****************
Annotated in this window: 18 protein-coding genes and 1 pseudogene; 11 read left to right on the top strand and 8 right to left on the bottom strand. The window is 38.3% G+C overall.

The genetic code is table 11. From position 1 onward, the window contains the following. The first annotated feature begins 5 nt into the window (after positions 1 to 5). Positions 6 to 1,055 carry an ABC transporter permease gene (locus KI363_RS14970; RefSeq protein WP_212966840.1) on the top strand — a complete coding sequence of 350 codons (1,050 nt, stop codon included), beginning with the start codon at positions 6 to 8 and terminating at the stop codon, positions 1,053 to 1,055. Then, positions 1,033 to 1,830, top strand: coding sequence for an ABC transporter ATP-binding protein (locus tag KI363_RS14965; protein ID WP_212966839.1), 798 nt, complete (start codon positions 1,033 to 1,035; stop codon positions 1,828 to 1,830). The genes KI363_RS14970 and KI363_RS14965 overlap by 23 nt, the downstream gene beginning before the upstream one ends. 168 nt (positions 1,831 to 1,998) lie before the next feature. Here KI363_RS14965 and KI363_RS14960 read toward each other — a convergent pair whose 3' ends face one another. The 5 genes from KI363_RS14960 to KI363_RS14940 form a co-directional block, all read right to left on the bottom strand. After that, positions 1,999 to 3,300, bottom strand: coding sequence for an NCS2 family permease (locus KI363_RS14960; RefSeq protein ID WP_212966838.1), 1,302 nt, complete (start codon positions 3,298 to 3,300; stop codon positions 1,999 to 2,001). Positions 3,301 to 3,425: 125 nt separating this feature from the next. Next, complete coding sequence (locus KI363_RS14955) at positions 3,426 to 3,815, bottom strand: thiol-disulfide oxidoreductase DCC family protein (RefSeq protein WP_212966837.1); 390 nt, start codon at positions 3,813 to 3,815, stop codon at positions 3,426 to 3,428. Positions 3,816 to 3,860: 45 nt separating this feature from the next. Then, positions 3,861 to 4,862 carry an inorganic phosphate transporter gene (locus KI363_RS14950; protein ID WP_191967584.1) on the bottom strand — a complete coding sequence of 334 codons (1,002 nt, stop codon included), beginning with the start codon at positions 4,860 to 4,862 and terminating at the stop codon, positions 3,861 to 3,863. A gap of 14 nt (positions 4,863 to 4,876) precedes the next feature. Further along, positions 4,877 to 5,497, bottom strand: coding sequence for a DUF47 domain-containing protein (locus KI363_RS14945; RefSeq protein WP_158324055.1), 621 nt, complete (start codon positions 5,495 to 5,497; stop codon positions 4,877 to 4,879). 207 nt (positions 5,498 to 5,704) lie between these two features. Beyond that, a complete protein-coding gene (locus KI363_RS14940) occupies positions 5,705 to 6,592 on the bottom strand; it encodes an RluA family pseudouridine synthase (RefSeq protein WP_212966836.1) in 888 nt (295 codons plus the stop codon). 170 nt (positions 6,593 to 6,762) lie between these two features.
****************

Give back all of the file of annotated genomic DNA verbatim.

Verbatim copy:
Annotated in this window: 18 protein-coding genes and 1 pseudogene; 11 read left to right on the top strand and 8 right to left on the bottom strand. The window is 38.3% G+C overall.

The genetic code is table 11. From position 1 onward, the window contains the following. The first annotated feature begins 5 nt into the window (after positions 1 to 5). Positions 6 to 1,055 carry an ABC transporter permease gene (locus KI363_RS14970; RefSeq protein WP_212966840.1) on the top strand — a complete coding sequence of 350 codons (1,050 nt, stop codon included), beginning with the start codon at positions 6 to 8 and terminating at the stop codon, positions 1,053 to 1,055. Then, positions 1,033 to 1,830, top strand: coding sequence for an ABC transporter ATP-binding protein (locus tag KI363_RS14965; protein ID WP_212966839.1), 798 nt, complete (start codon positions 1,033 to 1,035; stop codon positions 1,828 to 1,830). The genes KI363_RS14970 and KI363_RS14965 overlap by 23 nt, the downstream gene beginning before the upstream one ends. 168 nt (positions 1,831 to 1,998) lie before the next feature. Here KI363_RS14965 and KI363_RS14960 read toward each other — a convergent pair whose 3' ends face one another. The 5 genes from KI363_RS14960 to KI363_RS14940 form a co-directional block, all read right to left on the bottom strand. After that, positions 1,999 to 3,300, bottom strand: coding sequence for an NCS2 family permease (locus KI363_RS14960; RefSeq protein ID WP_212966838.1), 1,302 nt, complete (start codon positions 3,298 to 3,300; stop codon positions 1,999 to 2,001). Positions 3,301 to 3,425: 125 nt separating this feature from the next. Next, complete coding sequence (locus KI363_RS14955) at positions 3,426 to 3,815, bottom strand: thiol-disulfide oxidoreductase DCC family protein (RefSeq protein WP_212966837.1); 390 nt, start codon at positions 3,813 to 3,815, stop codon at positions 3,426 to 3,428. Positions 3,816 to 3,860: 45 nt separating this feature from the next. Then, positions 3,861 to 4,862 carry an inorganic phosphate transporter gene (locus KI363_RS14950; protein ID WP_191967584.1) on the bottom strand — a complete coding sequence of 334 codons (1,002 nt, stop codon included), beginning with the start codon at positions 4,860 to 4,862 and terminating at the stop codon, positions 3,861 to 3,863. A gap of 14 nt (positions 4,863 to 4,876) precedes the next feature. Further along, positions 4,877 to 5,497, bottom strand: coding sequence for a DUF47 domain-containing protein (locus KI363_RS14945; RefSeq protein WP_158324055.1), 621 nt, complete (start codon positions 5,495 to 5,497; stop codon positions 4,877 to 4,879). 207 nt (positions 5,498 to 5,704) lie between these two features. Beyond that, a complete protein-coding gene (locus KI363_RS14940) occupies positions 5,705 to 6,592 on the bottom strand; it encodes an RluA family pseudouridine synthase (RefSeq protein WP_212966836.1) in 888 nt (295 codons plus the stop codon). 170 nt (positions 6,593 to 6,762) lie between these two features.